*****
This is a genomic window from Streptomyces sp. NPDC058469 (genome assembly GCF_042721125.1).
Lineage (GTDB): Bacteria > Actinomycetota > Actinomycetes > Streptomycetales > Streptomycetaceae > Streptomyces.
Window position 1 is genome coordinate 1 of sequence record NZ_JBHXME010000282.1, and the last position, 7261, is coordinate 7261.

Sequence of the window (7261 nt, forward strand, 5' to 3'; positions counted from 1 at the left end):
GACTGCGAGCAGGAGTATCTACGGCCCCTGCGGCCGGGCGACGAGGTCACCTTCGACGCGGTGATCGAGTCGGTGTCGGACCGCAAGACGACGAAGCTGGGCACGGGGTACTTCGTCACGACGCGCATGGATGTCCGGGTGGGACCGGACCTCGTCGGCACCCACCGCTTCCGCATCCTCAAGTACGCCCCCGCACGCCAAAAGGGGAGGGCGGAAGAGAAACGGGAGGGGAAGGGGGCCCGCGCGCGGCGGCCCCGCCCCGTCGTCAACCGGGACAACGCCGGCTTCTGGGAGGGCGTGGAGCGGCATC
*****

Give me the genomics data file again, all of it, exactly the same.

This is a genomic window from Streptomyces sp. NPDC058469 (genome assembly GCF_042721125.1).
Lineage (GTDB): Bacteria > Actinomycetota > Actinomycetes > Streptomycetales > Streptomycetaceae > Streptomyces.
Window position 1 is genome coordinate 1 of sequence record NZ_JBHXME010000282.1, and the last position, 7261, is coordinate 7261.

Sequence of the window (7261 nt, forward strand, 5' to 3'; positions counted from 1 at the left end):
GACTGCGAGCAGGAGTATCTACGGCCCCTGCGGCCGGGCGACGAGGTCACCTTCGACGCGGTGATCGAGTCGGTGTCGGACCGCAAGACGACGAAGCTGGGCACGGGGTACTTCGTCACGACGCGCATGGATGTCCGGGTGGGACCGGACCTCGTCGGCACCCACCGCTTCCGCATCCTCAAGTACGCCCCCGCACGCCAAAAGGGGAGGGCGGAAGAGAAACGGGAGGGGAAGGGGGCCCGCGCGCGGCGGCCCCGCCCCGTCGTCAACCGGGACAACGCCGGCTTCTGGGAGGGCGTGGAGCGGCATC